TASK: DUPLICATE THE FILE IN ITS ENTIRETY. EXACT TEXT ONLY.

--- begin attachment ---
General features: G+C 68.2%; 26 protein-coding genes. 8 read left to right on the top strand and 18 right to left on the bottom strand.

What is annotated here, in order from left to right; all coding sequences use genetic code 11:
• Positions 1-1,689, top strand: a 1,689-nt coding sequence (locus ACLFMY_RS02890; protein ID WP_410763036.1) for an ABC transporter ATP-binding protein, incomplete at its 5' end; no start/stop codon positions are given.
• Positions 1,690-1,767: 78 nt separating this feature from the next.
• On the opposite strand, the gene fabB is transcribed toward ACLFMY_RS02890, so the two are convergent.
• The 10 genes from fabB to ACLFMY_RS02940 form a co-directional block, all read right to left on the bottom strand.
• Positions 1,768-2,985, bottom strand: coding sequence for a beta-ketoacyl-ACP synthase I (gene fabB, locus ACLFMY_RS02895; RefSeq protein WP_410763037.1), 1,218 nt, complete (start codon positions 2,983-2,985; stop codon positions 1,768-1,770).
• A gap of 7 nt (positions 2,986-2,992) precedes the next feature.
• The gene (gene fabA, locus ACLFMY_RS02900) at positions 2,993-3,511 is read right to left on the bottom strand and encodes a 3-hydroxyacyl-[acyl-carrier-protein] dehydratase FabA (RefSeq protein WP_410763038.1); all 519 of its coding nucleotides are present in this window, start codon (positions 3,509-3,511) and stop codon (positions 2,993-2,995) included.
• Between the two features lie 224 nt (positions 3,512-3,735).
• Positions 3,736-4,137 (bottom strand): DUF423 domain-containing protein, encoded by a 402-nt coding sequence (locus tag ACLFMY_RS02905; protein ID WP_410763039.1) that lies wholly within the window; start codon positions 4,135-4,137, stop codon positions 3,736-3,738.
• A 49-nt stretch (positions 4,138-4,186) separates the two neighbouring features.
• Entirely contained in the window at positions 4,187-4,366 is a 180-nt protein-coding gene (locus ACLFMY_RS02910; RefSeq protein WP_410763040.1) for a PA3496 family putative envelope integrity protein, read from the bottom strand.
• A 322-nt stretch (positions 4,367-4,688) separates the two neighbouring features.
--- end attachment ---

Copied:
General features: G+C 68.2%; 26 protein-coding genes. 8 read left to right on the top strand and 18 right to left on the bottom strand.

What is annotated here, in order from left to right; all coding sequences use genetic code 11:
• Positions 1-1,689, top strand: a 1,689-nt coding sequence (locus ACLFMY_RS02890; protein ID WP_410763036.1) for an ABC transporter ATP-binding protein, incomplete at its 5' end; no start/stop codon positions are given.
• Positions 1,690-1,767: 78 nt separating this feature from the next.
• On the opposite strand, the gene fabB is transcribed toward ACLFMY_RS02890, so the two are convergent.
• The 10 genes from fabB to ACLFMY_RS02940 form a co-directional block, all read right to left on the bottom strand.
• Positions 1,768-2,985, bottom strand: coding sequence for a beta-ketoacyl-ACP synthase I (gene fabB, locus ACLFMY_RS02895; RefSeq protein WP_410763037.1), 1,218 nt, complete (start codon positions 2,983-2,985; stop codon positions 1,768-1,770).
• A gap of 7 nt (positions 2,986-2,992) precedes the next feature.
• The gene (gene fabA, locus ACLFMY_RS02900) at positions 2,993-3,511 is read right to left on the bottom strand and encodes a 3-hydroxyacyl-[acyl-carrier-protein] dehydratase FabA (RefSeq protein WP_410763038.1); all 519 of its coding nucleotides are present in this window, start codon (positions 3,509-3,511) and stop codon (positions 2,993-2,995) included.
• Between the two features lie 224 nt (positions 3,512-3,735).
• Positions 3,736-4,137 (bottom strand): DUF423 domain-containing protein, encoded by a 402-nt coding sequence (locus tag ACLFMY_RS02905; protein ID WP_410763039.1) that lies wholly within the window; start codon positions 4,135-4,137, stop codon positions 3,736-3,738.
• A 49-nt stretch (positions 4,138-4,186) separates the two neighbouring features.
• Entirely contained in the window at positions 4,187-4,366 is a 180-nt protein-coding gene (locus ACLFMY_RS02910; RefSeq protein WP_410763040.1) for a PA3496 family putative envelope integrity protein, read from the bottom strand.
• A 322-nt stretch (positions 4,367-4,688) separates the two neighbouring features.